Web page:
Scribblenauts Unlimited – the fourth game in the magical series – released on PC for the first time this week. Kind of. If you’re a North American, you’ll see the game available on your Steam account, and indeed the Wii-U version in your stores. But if you’re outside of the former colonies, prepare to significantly increase the tax on any tea you might want to sell them, because there’s no sign of it at all.
Edit: We’re reading below that lots of regions outside the UK are being charged a really very much larger sum. Which sucks. Valve will always insist prices are decided by publishers, so yell at Warner. There’s also confusion over the inclusion of Arkham City and War In The North – to be absolutely clear, the Warner Complete Pack definitely currently includes those games, whether by design or mistake. It also seems that some regions can’t see the deal at all. The solution: move to the UK.
I’m never quite sure whether posting about the Steam sale is doing mindless promotion for the company, or alerting our readers to amazing prices for games. I’m going with the latter in this instance, because bloody hell, this one took me by surprise. Not boasted of on the front page of Steam’s decidedly confusing sales page (not including the names of the games on sale is perhaps an odd choice) is the Warner Complete Pack. Clearly one of many extraordinarily reduced bundles (19 THQ games for £50, 80 Sega games for £70 for instance), the Warner bundle brings 18 games for £40, and one of them is Batman: Arkham City. So that’s basically “buy Arkham City, get every other Warner game on Steam free.” And one of those is Bastion. And another is the brand new Lord Of The Rings: War In The North. And of course yet another is Batman: Arkham Asylum.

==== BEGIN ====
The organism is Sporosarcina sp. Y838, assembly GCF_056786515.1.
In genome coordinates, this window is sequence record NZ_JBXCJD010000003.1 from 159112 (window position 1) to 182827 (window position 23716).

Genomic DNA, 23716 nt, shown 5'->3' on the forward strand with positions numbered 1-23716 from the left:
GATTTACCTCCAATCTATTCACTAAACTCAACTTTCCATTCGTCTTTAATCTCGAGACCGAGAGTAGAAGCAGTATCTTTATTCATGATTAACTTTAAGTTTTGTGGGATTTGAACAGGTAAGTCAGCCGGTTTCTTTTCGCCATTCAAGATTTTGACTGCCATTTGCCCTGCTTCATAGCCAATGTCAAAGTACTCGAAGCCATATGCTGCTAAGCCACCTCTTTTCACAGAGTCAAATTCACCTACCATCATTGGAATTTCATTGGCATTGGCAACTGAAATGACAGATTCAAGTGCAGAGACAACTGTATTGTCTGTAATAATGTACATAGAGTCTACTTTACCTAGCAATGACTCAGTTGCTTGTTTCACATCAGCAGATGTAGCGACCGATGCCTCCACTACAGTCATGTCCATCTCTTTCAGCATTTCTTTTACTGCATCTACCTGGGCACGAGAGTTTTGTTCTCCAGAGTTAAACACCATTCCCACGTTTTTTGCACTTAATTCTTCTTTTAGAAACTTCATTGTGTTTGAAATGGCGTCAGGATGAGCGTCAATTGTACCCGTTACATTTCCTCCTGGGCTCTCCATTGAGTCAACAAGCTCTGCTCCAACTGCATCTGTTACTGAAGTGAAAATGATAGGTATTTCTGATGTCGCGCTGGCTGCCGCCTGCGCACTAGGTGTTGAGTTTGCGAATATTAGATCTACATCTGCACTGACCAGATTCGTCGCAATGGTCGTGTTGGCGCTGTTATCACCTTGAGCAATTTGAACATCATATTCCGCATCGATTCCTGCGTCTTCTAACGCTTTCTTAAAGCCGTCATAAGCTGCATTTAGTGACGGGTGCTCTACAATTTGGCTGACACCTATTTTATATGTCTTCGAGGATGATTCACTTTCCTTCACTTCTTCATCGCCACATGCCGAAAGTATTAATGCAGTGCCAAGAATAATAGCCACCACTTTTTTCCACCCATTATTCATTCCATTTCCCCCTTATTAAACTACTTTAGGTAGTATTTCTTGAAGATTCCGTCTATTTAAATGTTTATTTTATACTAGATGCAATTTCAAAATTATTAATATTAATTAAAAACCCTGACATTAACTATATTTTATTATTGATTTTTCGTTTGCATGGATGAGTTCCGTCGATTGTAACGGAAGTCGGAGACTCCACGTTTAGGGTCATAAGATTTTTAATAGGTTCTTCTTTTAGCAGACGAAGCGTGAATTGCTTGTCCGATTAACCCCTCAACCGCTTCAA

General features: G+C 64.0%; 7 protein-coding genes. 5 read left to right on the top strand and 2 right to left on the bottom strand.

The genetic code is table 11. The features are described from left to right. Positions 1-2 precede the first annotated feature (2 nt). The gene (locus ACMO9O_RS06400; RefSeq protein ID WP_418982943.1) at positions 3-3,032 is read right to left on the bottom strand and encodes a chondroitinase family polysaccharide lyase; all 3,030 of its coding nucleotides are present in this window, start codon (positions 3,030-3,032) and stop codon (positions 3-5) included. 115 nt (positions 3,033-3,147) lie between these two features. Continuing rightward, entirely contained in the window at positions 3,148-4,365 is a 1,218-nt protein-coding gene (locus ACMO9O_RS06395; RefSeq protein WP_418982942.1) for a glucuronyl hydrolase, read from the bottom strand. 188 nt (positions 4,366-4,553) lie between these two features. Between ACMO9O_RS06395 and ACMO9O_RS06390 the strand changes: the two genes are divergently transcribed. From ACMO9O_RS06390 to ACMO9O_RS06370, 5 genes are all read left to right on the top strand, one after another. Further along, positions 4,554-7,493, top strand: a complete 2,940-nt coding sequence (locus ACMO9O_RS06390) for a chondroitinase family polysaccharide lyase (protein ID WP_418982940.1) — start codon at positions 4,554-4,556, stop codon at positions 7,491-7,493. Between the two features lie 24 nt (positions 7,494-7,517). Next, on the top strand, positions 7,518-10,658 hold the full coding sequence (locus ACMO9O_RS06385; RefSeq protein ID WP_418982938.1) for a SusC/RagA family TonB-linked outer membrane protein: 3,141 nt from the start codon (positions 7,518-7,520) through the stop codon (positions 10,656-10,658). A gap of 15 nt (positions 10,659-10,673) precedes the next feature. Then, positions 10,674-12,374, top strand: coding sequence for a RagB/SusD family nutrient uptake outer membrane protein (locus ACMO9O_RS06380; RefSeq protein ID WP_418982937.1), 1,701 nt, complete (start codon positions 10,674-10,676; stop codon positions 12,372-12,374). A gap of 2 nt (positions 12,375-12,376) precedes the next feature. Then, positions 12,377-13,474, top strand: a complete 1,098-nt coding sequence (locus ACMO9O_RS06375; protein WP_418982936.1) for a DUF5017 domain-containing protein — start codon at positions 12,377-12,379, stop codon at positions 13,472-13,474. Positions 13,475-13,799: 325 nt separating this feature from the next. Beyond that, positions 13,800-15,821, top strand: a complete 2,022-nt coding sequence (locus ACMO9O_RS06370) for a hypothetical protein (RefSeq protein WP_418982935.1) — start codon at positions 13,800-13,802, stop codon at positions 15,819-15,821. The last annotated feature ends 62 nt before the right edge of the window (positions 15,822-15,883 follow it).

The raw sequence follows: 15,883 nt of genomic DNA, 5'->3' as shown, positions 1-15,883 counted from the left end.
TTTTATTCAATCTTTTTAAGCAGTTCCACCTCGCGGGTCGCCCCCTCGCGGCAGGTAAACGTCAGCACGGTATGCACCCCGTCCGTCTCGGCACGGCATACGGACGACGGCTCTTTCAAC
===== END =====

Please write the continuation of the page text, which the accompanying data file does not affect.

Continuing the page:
RPS Feature Shall it pass?
Snowblind’s orc-biffer was released in the US yesterday and is cruelly and pointlessly withheld from the UK until November 25th. Nonetheless, a couple of weeks ago I had a crack at a level from late in the game, in addition to more recently trying the demo on OnLive. So here’s a quick primer on what to expect from the hacky-slashy fantasy game. I’ll try not to spoil the climactic battle against Mecha-Tolkien for you.